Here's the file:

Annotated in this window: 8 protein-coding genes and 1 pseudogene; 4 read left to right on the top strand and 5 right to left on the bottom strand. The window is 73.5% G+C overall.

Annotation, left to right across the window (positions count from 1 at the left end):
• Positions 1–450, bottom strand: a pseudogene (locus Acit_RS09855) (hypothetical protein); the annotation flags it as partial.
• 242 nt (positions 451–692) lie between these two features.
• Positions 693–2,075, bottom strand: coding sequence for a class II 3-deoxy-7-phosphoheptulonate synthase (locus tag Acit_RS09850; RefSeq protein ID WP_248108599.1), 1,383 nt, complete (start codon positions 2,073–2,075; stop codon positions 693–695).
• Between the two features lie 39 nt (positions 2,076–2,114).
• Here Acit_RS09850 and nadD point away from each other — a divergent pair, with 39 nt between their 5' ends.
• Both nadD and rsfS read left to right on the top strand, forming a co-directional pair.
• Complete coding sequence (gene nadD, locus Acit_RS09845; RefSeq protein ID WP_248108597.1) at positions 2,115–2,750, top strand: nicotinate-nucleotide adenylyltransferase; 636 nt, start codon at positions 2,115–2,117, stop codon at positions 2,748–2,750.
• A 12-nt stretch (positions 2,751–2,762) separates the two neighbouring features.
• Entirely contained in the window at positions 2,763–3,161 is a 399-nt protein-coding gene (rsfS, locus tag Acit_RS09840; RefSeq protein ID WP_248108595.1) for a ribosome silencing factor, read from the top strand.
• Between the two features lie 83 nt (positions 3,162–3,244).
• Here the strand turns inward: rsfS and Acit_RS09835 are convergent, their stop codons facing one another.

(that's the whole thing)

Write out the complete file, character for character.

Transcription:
Annotated in this window: 8 protein-coding genes and 1 pseudogene; 4 read left to right on the top strand and 5 right to left on the bottom strand. The window is 73.5% G+C overall.

Annotation, left to right across the window (positions count from 1 at the left end):
• Positions 1–450, bottom strand: a pseudogene (locus Acit_RS09855) (hypothetical protein); the annotation flags it as partial.
• 242 nt (positions 451–692) lie between these two features.
• Positions 693–2,075, bottom strand: coding sequence for a class II 3-deoxy-7-phosphoheptulonate synthase (locus tag Acit_RS09850; RefSeq protein ID WP_248108599.1), 1,383 nt, complete (start codon positions 2,073–2,075; stop codon positions 693–695).
• Between the two features lie 39 nt (positions 2,076–2,114).
• Here Acit_RS09850 and nadD point away from each other — a divergent pair, with 39 nt between their 5' ends.
• Both nadD and rsfS read left to right on the top strand, forming a co-directional pair.
• Complete coding sequence (gene nadD, locus Acit_RS09845; RefSeq protein ID WP_248108597.1) at positions 2,115–2,750, top strand: nicotinate-nucleotide adenylyltransferase; 636 nt, start codon at positions 2,115–2,117, stop codon at positions 2,748–2,750.
• A 12-nt stretch (positions 2,751–2,762) separates the two neighbouring features.
• Entirely contained in the window at positions 2,763–3,161 is a 399-nt protein-coding gene (rsfS, locus tag Acit_RS09840; RefSeq protein ID WP_248108595.1) for a ribosome silencing factor, read from the top strand.
• Between the two features lie 83 nt (positions 3,162–3,244).
• Here the strand turns inward: rsfS and Acit_RS09835 are convergent, their stop codons facing one another.